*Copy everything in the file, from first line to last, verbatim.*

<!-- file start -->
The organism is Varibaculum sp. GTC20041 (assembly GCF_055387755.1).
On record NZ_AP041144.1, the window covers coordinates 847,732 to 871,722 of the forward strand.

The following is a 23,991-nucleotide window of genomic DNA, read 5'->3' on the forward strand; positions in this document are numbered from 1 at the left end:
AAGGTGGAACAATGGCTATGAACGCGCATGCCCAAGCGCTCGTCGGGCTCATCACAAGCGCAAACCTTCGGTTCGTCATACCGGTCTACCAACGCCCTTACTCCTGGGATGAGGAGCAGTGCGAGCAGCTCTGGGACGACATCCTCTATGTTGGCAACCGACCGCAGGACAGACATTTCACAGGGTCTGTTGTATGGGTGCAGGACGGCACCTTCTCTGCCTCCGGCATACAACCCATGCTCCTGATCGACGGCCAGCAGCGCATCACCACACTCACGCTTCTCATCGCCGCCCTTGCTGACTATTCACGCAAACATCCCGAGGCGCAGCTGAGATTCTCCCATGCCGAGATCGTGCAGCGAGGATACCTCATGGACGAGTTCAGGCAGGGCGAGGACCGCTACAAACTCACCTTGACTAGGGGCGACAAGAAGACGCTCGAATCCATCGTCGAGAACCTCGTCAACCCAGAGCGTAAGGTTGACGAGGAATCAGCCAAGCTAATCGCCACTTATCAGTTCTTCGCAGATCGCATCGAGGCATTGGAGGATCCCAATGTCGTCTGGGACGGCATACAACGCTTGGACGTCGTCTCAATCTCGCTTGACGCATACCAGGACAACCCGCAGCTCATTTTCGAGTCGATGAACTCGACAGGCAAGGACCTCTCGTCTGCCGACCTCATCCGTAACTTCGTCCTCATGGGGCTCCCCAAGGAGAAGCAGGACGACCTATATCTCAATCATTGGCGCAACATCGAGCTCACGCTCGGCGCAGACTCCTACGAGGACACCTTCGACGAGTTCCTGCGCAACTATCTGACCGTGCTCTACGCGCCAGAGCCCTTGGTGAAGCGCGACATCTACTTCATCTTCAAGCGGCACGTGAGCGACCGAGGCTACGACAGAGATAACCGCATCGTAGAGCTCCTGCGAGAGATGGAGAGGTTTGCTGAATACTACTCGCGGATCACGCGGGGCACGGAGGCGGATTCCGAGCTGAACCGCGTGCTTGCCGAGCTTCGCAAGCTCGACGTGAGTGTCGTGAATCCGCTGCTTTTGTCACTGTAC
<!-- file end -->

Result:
The organism is Varibaculum sp. GTC20041 (assembly GCF_055387755.1).
On record NZ_AP041144.1, the window covers coordinates 847,732 to 871,722 of the forward strand.

The following is a 23,991-nucleotide window of genomic DNA, read 5'->3' on the forward strand; positions in this document are numbered from 1 at the left end:
AAGGTGGAACAATGGCTATGAACGCGCATGCCCAAGCGCTCGTCGGGCTCATCACAAGCGCAAACCTTCGGTTCGTCATACCGGTCTACCAACGCCCTTACTCCTGGGATGAGGAGCAGTGCGAGCAGCTCTGGGACGACATCCTCTATGTTGGCAACCGACCGCAGGACAGACATTTCACAGGGTCTGTTGTATGGGTGCAGGACGGCACCTTCTCTGCCTCCGGCATACAACCCATGCTCCTGATCGACGGCCAGCAGCGCATCACCACACTCACGCTTCTCATCGCCGCCCTTGCTGACTATTCACGCAAACATCCCGAGGCGCAGCTGAGATTCTCCCATGCCGAGATCGTGCAGCGAGGATACCTCATGGACGAGTTCAGGCAGGGCGAGGACCGCTACAAACTCACCTTGACTAGGGGCGACAAGAAGACGCTCGAATCCATCGTCGAGAACCTCGTCAACCCAGAGCGTAAGGTTGACGAGGAATCAGCCAAGCTAATCGCCACTTATCAGTTCTTCGCAGATCGCATCGAGGCATTGGAGGATCCCAATGTCGTCTGGGACGGCATACAACGCTTGGACGTCGTCTCAATCTCGCTTGACGCATACCAGGACAACCCGCAGCTCATTTTCGAGTCGATGAACTCGACAGGCAAGGACCTCTCGTCTGCCGACCTCATCCGTAACTTCGTCCTCATGGGGCTCCCCAAGGAGAAGCAGGACGACCTATATCTCAATCATTGGCGCAACATCGAGCTCACGCTCGGCGCAGACTCCTACGAGGACACCTTCGACGAGTTCCTGCGCAACTATCTGACCGTGCTCTACGCGCCAGAGCCCTTGGTGAAGCGCGACATCTACTTCATCTTCAAGCGGCACGTGAGCGACCGAGGCTACGACAGAGATAACCGCATCGTAGAGCTCCTGCGAGAGATGGAGAGGTTTGCTGAATACTACTCGCGGATCACGCGGGGCACGGAGGCGGATTCCGAGCTGAACCGCGTGCTTGCCGAGCTTCGCAAGCTCGACGTGAGTGTCGTGAATCCGCTGCTTTTGTCACTGTAC